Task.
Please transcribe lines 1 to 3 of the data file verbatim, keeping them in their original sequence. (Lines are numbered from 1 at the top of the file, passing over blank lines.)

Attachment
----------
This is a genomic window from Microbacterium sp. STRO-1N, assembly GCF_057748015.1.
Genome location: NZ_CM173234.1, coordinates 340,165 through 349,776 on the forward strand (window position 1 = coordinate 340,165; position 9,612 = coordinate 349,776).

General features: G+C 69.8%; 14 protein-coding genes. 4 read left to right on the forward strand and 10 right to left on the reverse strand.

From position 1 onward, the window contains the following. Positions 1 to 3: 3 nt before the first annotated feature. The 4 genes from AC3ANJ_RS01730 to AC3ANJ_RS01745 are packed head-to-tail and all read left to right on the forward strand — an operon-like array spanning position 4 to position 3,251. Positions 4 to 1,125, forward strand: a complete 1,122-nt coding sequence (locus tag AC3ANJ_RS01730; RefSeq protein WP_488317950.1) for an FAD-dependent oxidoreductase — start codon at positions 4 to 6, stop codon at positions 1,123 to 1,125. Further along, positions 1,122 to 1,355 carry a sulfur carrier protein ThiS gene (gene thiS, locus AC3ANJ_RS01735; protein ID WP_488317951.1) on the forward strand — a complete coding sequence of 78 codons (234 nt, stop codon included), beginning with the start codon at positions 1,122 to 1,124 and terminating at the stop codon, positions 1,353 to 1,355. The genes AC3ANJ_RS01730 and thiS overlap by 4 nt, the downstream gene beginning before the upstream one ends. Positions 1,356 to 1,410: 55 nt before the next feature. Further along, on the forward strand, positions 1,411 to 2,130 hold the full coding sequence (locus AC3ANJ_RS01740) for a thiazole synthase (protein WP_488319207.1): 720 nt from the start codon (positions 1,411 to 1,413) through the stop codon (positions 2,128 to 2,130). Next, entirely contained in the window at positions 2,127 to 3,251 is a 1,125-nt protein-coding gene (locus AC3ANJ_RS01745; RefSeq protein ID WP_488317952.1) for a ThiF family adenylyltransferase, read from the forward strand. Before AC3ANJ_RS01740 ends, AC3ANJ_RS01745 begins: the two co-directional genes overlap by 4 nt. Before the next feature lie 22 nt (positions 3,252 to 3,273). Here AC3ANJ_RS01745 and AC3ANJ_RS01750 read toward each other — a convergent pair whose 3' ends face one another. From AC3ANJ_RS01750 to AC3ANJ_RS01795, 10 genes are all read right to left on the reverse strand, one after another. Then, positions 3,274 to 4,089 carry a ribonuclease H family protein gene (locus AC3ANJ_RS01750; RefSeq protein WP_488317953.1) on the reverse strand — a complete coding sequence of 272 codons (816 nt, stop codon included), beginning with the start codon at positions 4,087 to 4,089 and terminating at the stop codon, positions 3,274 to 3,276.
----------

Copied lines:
This is a genomic window from Microbacterium sp. STRO-1N, assembly GCF_057748015.1.
Genome location: NZ_CM173234.1, coordinates 340,165 through 349,776 on the forward strand (window position 1 = coordinate 340,165; position 9,612 = coordinate 349,776).

General features: G+C 69.8%; 14 protein-coding genes. 4 read left to right on the forward strand and 10 right to left on the reverse strand.